Second, we know that a woman is specifically said to have loved Jesus much.  In Luke 7:47, the woman in Simon’s house who came to wash his feet with her hair, is forgiven of her sins and Jesus says, her sins which are many, are forgiven her for she loved much.   Again, the word used for love is agapao.  The woman loves him much as her Lord.

In Ephesians, chapter 5, husbands are commanded to love their wives as Christ loved the Church and gave himself for it.  The word is agapao.  Because this passage does not likewise command women to love their husbands, many assume a woman cannot or should not show agape love to their spouse.    I would like to submit, that if the husband is portraying Christ, and that if a woman can and should show Christ agape love, there is nothing to say a woman cannot show agape love toward her husband.  She is commanded to love God with agape love, shown to love Christ with agape love.

In the Song of Solomon in the Septuagint ( a Greek translation of the Hebrew), the Jewish scholars used the word egapesen in the phrase “him whom my soul loveth”.   This is the same word found in many verses in the New Testament reflecting Christ’s love for us.    The Jewish scholars of the Septuagint felt then that a woman does have the capacity for agape love for her husband.  Although their use of agape for ahav is controversial, they certainly did not feel that agape was outside the emotional capacity of a woman’s nature.  This is the same form of agapao that is used in Luke 7:47.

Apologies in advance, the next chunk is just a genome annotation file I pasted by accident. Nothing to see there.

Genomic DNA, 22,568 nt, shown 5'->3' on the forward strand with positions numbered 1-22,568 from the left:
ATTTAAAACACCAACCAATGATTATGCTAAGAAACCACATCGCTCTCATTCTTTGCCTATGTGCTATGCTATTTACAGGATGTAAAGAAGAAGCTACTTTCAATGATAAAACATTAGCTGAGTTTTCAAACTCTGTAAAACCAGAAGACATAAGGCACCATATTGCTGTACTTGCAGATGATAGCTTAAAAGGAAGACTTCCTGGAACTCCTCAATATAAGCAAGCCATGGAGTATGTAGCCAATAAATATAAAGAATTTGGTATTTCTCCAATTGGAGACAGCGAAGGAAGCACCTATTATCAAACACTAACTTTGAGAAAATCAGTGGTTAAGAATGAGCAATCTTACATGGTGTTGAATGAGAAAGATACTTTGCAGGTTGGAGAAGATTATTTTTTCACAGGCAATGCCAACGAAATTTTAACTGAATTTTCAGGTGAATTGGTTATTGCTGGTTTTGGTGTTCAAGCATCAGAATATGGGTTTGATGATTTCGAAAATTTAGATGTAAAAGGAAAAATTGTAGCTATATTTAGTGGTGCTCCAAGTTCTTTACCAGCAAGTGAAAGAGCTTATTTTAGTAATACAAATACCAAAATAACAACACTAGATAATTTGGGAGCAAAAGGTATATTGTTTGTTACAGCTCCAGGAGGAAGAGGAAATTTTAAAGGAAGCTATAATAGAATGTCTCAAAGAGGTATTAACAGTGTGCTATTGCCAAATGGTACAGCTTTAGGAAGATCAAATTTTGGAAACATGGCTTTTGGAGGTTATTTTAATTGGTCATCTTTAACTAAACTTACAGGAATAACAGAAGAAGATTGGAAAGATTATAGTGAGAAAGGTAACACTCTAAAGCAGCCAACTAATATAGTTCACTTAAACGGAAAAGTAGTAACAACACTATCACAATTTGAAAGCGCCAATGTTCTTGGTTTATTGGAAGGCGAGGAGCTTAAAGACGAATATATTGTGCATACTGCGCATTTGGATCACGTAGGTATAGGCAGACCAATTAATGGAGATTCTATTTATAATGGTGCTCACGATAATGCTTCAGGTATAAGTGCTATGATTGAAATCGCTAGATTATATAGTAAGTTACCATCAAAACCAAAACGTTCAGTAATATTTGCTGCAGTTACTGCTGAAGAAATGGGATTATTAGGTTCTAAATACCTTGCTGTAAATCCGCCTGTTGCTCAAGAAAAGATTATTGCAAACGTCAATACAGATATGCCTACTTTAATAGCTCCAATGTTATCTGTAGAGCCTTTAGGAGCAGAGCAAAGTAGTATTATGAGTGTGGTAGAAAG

Having already shown that a woman is capable of agape love, I put forward my opinion that in the act of submission there is a component of agape love.  Just as we love our Lord and surrender ourselves completely to Him, putting our trust in Him, a woman, through the act of submission is showing her husband her love for him.  We are definitely called to submission through obedience, but love and trust are important.  It reminds me of the passage in Exodus 21:5 where the servant says “I love my master” and chooses to stay as a servant rather than go free.  Now, I say this by opinion, not as fact.   This is definitely a choice a woman makes when she marries a man, knowing that she is called to submit to and obey him.

Those who feel a woman incapable of loving her husband as he is are following after erroneous pseudo-science and philosophies, the vain deceits of men.

Pamela Parizo © 2017

Rule #3: Love, not sex, is the answer

Though I speak with the tongues of men and of angels, and have not charity (LOVE), I am become as sounding brass, or a tinkling cymbal.  And though I have the gift of prophecy, and understand all mysteries, and all knowledge; and though I have all faith, so that I could remove mountains, and have not charity, I am nothing.  And though I bestow all my goods to feed the poor, and though I give my body to be burned, and have not charity, it profiteth me nothing.  1 Corinthians 13:1-3